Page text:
He writes:
"If you are not at all concerned with the world but only with your personal salvation, following certain beliefs and superstitions, following gurus, then I am afraid it will be impossible for you and the speaker to communicate with each other. We are not concerned at all with private personal salvation but we are concerned, earnestly, seriously, with what the human mind has become, what humanity is facing. We are concerned at looking at this world and what a human being living in this world has to do, what is his role?"

In Letters to Schools, first published in the early 1980s, Krishnamurti saw the crisis of that day as a crisis of the intellect. The emphasis on thought (ideas), allows one to justify evil–murder can be seen as "a means to achieve a noble result." The other aspect of this crisis, is the importance placed on sensate values, such as property, caste or country.

Krishnamurti - The Real Revolution
This 30-minute documentary is the first from an original series of eight made for television in 1966. They were the earliest sound-films of Krishnamurti speaking to audiences.

Part 1 of 2

Part 2 of 2

J.Krishnamurti on Fear,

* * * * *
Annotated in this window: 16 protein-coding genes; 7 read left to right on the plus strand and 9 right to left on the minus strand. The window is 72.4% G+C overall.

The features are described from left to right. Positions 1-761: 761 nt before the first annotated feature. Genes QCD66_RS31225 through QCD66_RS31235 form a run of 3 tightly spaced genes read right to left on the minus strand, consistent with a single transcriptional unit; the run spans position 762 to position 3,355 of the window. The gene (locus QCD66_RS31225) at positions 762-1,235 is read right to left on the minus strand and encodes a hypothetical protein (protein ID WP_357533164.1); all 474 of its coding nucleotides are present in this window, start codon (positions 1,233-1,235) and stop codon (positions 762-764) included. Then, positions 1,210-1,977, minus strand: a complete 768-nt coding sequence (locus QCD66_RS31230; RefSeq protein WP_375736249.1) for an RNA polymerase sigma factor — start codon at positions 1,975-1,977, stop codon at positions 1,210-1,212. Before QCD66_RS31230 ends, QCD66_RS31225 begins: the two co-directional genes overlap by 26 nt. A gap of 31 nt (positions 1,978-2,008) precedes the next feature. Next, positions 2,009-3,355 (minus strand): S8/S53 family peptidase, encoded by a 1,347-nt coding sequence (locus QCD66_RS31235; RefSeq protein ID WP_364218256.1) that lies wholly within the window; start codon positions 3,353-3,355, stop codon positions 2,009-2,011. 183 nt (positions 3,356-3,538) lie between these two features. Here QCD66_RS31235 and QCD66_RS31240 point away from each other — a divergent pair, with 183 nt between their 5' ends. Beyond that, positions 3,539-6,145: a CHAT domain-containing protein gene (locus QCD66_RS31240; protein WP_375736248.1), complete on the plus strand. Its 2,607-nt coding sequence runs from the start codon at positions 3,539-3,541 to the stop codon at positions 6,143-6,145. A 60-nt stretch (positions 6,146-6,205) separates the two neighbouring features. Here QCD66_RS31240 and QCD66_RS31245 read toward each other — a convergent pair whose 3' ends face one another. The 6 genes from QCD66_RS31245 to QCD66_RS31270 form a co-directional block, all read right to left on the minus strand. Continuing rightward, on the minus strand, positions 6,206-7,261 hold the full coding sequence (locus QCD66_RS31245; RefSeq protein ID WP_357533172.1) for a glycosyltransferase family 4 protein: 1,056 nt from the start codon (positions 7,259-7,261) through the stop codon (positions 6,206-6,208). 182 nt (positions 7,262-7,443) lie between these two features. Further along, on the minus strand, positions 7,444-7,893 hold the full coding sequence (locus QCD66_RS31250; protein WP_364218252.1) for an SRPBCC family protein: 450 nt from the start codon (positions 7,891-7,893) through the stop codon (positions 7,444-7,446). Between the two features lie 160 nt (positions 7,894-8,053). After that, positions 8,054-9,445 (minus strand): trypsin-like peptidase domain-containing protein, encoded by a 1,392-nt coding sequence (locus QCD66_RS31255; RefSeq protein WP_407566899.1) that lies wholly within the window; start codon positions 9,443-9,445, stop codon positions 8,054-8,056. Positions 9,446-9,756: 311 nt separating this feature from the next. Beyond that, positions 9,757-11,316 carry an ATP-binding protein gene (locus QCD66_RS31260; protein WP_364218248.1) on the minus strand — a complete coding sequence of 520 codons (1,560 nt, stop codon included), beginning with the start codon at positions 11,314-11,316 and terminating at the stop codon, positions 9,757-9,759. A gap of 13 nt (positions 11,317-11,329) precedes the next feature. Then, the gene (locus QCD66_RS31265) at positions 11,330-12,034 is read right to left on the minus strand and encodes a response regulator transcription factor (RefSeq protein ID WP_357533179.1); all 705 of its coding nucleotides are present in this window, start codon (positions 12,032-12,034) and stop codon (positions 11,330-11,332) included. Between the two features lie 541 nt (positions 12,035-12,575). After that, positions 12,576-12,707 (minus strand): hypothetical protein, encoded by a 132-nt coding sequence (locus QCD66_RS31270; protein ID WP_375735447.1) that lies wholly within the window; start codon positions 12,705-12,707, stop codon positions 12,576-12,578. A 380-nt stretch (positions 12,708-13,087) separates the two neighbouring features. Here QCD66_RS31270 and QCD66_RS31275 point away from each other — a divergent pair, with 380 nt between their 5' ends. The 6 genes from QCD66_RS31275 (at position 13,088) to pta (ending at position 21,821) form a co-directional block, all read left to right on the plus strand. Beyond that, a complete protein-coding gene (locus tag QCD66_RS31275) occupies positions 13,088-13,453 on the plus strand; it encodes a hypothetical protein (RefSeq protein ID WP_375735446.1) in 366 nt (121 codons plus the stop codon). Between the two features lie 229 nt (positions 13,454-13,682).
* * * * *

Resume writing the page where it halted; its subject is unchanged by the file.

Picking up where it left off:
Part 1 of 2

Part 2 of 2

Why don't You Change?

Why Does The Mind Constantly Seek Pleasure?

Who am I?


Consciousness Evolution 

Monday, June 24, 2013

Truth about Edward Snowden - NSA Prism

Edward Snowden
Edward Joseph Snowden (born June 21, 1983) is a former technical contractor and Central Intelligence Agency (CIA) employee who worked for Booz Allen Hamilton, a contractor for the National Security Agency (NSA), before leaking details of top-secret American and British government mass surveillance programs to the press.

Working primarily with Glenn Greenwald of The Guardian, which published a series of exposés based on Snowden's disclosures in June 2013, Snowden revealed information about a variety of classified intelligence programs, including the interception of US and European telephone metadata and the PRISM and Tempora internet surveillance programs. Snowden said the leaks were an effort "to inform the public as to that which is done in their name and that which is done against them."

Snowden's alleged leaks are said to rank among the most significant breaches in the history of the NSA. Matthew M. Aid, an intelligence historian in Washington, said disclosures linked to Snowden have "confirmed longstanding suspicions that NSA's surveillance in this country is far more intrusive than we knew." On June 14, 2013, US federal prosecutors filed a sealed complaint, made public on June 21, charging Snowden with theft of government property, unauthorized communication of national defense information and willful communication of classified intelligence with an unauthorized person; the latter two allegations are under the Espionage Act.